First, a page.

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Birmingham New Street Station: lnwrbns_str397

View looking East towards London from the West end of platform 1 with platform 2 on the right and platform 3 on the very right

View looking East towards London from the West end of platform 1 with platform 2 on the right and platform 3 on the very right. In the early years access to the station's platforms was possible via both the footbridge which was installed to fulfill the railway's obligation to continue to provide the ancient right of way and via the barrow crossing at track level as seen above. The crossings ran the full width of the station and could be accessed from Queens Street. The footbridge was later replaced with a much wider version of substantial build complete with the station's famous No 3 signal box on top. The low height of the platforms seen in the photograph were a common feature of many early railway stations and were another throw back to their stage coach lineage where passengers would be expected to climb in to the carriage from road level.

Richard Foster writes, 'On the original print the signal on the south (East) end of platform 2 can be seen, still in place'. In front of the barrow crossing point levers which were operated by hand can be seen and were used within the confines of the station by 'bobbies'. 'Bobbies', the nickname derived from Robert Peeler who established the police force in London, was the nickname for railway policemen who controlled the railway in the absence of signals, signal boxes, telegraph bells etc all which would come in the future. (It should be noted that Robert Peeler did NOT establish the first police force in the world that honour rests with Scotland).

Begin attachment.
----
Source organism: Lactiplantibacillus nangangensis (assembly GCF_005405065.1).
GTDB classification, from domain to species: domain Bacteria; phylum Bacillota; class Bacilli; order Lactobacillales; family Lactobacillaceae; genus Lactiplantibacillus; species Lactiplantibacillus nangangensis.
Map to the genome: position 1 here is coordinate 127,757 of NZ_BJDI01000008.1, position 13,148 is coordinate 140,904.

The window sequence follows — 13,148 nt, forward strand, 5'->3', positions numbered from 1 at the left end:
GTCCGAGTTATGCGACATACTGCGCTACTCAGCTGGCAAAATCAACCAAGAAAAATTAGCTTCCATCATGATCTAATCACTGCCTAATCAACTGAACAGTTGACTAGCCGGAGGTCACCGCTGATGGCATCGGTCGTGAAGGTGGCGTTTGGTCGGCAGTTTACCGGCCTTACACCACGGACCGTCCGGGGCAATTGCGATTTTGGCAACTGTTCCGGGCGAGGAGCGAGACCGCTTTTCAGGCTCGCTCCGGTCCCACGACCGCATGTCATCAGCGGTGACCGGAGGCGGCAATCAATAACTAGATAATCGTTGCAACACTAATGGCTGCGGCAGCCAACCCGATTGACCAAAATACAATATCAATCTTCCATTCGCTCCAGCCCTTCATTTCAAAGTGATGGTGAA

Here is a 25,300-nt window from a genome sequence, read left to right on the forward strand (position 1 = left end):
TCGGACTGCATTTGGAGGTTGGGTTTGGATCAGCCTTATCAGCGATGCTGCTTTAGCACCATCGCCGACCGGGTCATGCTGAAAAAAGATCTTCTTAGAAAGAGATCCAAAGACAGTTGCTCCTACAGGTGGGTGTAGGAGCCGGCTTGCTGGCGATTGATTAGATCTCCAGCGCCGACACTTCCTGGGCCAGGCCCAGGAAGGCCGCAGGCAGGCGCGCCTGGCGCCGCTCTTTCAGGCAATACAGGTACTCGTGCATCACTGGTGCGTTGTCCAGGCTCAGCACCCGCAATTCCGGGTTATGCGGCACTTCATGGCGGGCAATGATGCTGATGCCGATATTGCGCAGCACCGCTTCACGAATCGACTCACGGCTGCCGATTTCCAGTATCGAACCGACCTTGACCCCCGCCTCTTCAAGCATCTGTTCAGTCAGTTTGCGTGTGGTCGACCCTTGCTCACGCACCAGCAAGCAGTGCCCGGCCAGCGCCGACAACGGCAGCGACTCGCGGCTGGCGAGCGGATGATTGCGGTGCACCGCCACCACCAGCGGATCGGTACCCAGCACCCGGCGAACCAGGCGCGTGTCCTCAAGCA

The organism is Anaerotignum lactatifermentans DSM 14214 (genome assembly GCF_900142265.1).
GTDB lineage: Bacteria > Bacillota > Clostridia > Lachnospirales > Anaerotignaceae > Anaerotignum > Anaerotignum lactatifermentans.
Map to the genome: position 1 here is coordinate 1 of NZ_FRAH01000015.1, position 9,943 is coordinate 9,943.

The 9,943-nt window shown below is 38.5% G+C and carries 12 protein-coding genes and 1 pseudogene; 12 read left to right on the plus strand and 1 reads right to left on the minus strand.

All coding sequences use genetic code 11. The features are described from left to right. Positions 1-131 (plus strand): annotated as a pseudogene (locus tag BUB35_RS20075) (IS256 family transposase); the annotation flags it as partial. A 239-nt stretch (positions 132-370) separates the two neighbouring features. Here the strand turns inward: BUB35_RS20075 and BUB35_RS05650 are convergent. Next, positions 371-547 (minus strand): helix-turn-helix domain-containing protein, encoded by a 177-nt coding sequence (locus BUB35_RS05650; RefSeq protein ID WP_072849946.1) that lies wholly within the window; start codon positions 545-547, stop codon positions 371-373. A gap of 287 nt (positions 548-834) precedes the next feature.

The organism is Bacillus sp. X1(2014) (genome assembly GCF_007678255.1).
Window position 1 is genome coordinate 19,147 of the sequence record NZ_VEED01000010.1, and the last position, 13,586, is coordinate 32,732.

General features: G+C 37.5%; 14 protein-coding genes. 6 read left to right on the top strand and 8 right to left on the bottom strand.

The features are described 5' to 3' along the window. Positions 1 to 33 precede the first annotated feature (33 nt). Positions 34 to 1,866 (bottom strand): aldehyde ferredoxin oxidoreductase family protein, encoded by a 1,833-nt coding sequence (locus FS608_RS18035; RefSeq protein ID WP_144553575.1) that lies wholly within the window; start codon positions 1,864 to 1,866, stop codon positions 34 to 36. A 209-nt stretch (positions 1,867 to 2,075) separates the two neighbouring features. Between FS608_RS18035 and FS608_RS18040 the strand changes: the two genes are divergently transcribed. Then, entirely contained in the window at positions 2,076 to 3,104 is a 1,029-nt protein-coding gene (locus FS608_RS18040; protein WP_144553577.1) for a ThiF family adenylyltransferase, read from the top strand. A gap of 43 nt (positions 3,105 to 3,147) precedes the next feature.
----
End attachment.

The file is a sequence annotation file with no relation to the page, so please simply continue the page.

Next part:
Early railways would therefore be controlled by policemen by using red and green flags for stop and proceed. Trains travelling on the line required the policemen to operate the fixed time interval system which compelled trains to depart at fixed intervals of usually no less than ten minutes. The time difference was unreliable as it could not cater for breakdowns and unforeseen delays etc inevitably led to accidents with trains running in to the back of each. The reluctance of the railways to invest in the provision of a much more efficient and horrendously expensive alternative, compelled Parliament to act by forcing the railway companies to adopt the use of signals and the block system.